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Examining the critical factors in Aboriginal non-smoking



This research project aimed to better understand the factors that play a role in Aboriginal smokers in Western Australia (WA) effectively quitting smoking or avoiding starting.

The project was undertaken by the Kulunga Research Network at Telethon Kids Institute and the Cancer Council WA, and followed on from a previous initiative which involved an evaluation of the response of Aboriginal people to the advertising linked to the Make smoking history campaign.

The research aimed to provide the Cancer Council (WA) with a better understanding of Aboriginal peoples' views, issues and experiences with regard to effectively quitting smoking or avoiding starting. This includes:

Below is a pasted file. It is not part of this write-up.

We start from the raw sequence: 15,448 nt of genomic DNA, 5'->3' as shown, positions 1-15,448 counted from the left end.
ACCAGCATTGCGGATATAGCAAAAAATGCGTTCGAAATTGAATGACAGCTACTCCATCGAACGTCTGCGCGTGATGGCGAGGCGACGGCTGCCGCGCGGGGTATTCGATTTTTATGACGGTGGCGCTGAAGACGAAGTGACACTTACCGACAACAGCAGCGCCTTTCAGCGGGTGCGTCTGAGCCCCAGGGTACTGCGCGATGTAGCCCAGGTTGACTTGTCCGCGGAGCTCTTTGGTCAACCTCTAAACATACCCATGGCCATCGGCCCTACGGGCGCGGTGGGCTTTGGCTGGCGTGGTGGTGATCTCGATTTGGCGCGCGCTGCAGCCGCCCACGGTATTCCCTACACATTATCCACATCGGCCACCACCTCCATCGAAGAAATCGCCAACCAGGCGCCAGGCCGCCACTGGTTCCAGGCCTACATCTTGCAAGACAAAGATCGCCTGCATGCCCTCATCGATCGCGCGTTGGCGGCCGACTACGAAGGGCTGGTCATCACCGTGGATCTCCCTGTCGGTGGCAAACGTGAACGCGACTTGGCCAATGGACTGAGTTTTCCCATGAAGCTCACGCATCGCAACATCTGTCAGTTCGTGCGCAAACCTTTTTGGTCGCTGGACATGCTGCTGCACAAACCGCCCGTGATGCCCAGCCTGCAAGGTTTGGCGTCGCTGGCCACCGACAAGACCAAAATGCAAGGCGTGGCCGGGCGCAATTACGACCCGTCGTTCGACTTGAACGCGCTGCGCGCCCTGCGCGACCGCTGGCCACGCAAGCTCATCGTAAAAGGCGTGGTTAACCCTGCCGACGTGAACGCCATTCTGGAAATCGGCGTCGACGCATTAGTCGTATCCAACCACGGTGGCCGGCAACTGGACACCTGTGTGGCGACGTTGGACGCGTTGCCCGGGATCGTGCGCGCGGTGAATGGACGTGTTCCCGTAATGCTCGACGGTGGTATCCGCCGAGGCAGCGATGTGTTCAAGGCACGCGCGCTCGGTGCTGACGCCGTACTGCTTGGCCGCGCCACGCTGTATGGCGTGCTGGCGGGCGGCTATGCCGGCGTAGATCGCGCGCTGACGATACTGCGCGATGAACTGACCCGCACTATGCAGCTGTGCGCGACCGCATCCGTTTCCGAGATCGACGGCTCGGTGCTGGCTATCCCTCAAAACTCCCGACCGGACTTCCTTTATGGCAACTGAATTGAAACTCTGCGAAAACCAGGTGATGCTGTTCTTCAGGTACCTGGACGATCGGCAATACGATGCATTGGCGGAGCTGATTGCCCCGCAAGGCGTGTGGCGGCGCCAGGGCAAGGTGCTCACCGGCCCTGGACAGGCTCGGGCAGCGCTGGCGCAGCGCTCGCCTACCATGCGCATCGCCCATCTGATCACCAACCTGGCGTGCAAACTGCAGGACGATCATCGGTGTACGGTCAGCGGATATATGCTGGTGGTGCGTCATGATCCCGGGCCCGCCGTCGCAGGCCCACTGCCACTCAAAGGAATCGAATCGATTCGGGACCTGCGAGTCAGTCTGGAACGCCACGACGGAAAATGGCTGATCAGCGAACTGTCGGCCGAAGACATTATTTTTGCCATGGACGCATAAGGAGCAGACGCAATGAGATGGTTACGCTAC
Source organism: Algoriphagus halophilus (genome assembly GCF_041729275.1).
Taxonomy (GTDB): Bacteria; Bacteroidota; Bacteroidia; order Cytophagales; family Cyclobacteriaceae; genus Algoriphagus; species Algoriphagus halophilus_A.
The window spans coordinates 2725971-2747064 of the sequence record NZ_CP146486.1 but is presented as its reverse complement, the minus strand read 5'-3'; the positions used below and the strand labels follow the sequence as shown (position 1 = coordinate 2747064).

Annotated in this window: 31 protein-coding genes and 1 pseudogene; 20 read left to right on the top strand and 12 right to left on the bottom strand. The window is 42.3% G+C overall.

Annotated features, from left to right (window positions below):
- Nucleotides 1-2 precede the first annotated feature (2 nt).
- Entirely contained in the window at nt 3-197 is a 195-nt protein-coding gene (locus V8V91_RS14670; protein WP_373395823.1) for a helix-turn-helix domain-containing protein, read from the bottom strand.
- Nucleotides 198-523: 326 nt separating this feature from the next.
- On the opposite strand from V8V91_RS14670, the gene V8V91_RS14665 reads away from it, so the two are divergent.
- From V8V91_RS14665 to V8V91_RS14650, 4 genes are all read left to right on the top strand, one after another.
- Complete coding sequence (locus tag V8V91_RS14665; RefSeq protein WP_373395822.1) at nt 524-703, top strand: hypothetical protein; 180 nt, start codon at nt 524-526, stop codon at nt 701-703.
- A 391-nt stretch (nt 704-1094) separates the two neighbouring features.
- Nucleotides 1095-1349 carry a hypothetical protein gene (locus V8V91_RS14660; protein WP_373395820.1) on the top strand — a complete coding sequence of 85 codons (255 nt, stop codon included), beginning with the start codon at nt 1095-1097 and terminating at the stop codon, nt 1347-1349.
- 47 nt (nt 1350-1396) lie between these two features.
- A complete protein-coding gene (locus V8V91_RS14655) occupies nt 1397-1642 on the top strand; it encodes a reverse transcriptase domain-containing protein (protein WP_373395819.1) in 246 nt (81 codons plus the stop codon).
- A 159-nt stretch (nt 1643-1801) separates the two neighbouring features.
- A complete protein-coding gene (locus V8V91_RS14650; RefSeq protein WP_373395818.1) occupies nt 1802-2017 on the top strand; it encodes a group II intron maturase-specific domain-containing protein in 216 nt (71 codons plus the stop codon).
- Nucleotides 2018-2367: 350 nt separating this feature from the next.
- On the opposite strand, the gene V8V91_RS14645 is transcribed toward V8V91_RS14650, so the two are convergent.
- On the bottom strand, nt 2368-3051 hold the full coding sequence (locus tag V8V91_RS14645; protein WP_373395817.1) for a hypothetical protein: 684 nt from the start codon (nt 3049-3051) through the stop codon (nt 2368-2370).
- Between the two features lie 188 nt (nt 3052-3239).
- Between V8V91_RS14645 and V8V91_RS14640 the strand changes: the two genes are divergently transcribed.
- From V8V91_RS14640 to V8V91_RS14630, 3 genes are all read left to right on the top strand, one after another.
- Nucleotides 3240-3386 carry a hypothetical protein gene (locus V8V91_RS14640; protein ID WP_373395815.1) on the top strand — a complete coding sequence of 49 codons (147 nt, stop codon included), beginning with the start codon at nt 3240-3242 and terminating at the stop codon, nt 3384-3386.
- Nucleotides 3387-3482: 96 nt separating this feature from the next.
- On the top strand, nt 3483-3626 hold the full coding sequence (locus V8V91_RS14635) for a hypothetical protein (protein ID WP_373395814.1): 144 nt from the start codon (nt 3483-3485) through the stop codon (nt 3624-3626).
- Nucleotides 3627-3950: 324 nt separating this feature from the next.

The project found that people chose not to smoke and quit for a number of reasons, which included: family; social norms; group dynamics; and peer pressure. The research additionally found that there was a 'sense of self' among participants which seemingly underpinned their actions and ability to remain strong as a non-smoker or effective quitter.

It is hoped that outcomes from the project will be utilised to inform future health promotion campaigns and projects targeting Aboriginal families in regional and metropolitan communities. 

Abstract adapted from Telethon Kids Institute


Narelle Heydon
Senior Policy and Research Officer
Cancer Council Western Australia
Ph: (08) 9388 4371

Related publications

Telethon Institute for Child Health Research (2012)

Telethon Institute for Child Health Research annual report 2011: scientific supplement: delivering hope through life-changing research.

Perth, WA: Telethon Institute for Child Health Research


Last updated: 17 March 2016
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